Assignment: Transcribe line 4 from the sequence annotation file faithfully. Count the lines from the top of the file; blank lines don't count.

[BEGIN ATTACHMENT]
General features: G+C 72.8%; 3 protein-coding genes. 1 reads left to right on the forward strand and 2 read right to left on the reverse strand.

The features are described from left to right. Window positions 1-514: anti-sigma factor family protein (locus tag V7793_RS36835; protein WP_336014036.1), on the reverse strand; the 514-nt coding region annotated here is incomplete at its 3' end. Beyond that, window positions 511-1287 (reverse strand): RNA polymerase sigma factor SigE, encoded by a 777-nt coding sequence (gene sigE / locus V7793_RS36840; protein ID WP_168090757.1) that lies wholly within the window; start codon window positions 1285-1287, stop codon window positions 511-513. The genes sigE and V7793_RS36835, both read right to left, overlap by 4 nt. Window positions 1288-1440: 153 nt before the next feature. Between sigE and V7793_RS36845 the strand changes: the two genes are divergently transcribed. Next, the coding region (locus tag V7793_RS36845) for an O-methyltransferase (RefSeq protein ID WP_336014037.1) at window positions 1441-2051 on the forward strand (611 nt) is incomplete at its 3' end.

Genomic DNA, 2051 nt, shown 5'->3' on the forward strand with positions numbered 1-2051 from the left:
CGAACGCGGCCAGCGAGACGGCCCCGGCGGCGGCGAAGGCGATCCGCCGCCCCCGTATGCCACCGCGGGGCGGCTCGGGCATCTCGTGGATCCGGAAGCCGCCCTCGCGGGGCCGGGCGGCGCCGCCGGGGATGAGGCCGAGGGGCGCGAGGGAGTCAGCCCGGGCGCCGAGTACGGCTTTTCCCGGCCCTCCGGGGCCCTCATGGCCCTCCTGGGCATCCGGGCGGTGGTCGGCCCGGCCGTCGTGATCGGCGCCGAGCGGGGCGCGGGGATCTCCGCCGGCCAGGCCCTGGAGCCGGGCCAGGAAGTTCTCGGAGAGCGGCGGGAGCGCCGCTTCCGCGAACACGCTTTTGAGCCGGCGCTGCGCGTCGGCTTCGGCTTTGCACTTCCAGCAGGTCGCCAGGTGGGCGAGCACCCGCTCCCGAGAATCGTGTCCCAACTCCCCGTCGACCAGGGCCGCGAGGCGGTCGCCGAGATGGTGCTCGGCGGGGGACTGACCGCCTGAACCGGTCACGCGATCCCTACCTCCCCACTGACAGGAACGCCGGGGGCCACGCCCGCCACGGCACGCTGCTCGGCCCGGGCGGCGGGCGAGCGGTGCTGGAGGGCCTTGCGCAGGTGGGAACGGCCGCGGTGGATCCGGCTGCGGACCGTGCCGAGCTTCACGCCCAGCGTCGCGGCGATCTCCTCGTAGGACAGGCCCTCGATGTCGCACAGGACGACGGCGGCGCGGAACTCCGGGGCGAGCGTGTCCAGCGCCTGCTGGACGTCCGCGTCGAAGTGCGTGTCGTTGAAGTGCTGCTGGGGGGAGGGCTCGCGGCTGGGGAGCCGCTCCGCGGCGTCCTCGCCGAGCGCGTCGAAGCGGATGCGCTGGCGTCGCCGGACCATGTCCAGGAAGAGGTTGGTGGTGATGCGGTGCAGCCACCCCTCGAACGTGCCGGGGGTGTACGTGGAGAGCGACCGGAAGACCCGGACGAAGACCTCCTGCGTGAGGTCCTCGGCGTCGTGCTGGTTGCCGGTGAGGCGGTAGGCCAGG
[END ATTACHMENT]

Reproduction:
CGAACGCGGCCAGCGAGACGGCCCCGGCGGCGGCGAAGGCGATCCGCCGCCCCCGTATGCCACCGCGGGGCGGCTCGGGCATCTCGTGGATCCGGAAGCCGCCCTCGCGGGGCCGGGCGGCGCCGCCGGGGATGAGGCCGAGGGGCGCGAGGGAGTCAGCCCGGGCGCCGAGTACGGCTTTTCCCGGCCCTCCGGGGCCCTCATGGCCCTCCTGGGCATCCGGGCGGTGGTCGGCCCGGCCGTCGTGATCGGCGCCGAGCGGGGCGCGGGGATCTCCGCCGGCCAGGCCCTGGAGCCGGGCCAGGAAGTTCTCGGAGAGCGGCGGGAGCGCCGCTTCCGCGAACACGCTTTTGAGCCGGCGCTGCGCGTCGGCTTCGGCTTTGCACTTCCAGCAGGTCGCCAGGTGGGCGAGCACCCGCTCCCGAGAATCGTGTCCCAACTCCCCGTCGACCAGGGCCGCGAGGCGGTCGCCGAGATGGTGCTCGGCGGGGGACTGACCGCCTGAACCGGTCACGCGATCCCTACCTCCCCACTGACAGGAACGCCGGGGGCCACGCCCGCCACGGCACGCTGCTCGGCCCGGGCGGCGGGCGAGCGGTGCTGGAGGGCCTTGCGCAGGTGGGAACGGCCGCGGTGGATCCGGCTGCGGACCGTGCCGAGCTTCACGCCCAGCGTCGCGGCGATCTCCTCGTAGGACAGGCCCTCGATGTCGCACAGGACGACGGCGGCGCGGAACTCCGGGGCGAGCGTGTCCAGCGCCTGCTGGACGTCCGCGTCGAAGTGCGTGTCGTTGAAGTGCTGCTGGGGGGAGGGCTCGCGGCTGGGGAGCCGCTCCGCGGCGTCCTCGCCGAGCGCGTCGAAGCGGATGCGCTGGCGTCGCCGGACCATGTCCAGGAAGAGGTTGGTGGTGATGCGGTGCAGCCACCCCTCGAACGTGCCGGGGGTGTACGTGGAGAGCGACCGGAAGACCCGGACGAAGACCTCCTGCGTGAGGTCCTCGGCGTCGTGCTGGTTGCCGGTGAGGCGGTAGGCCAGG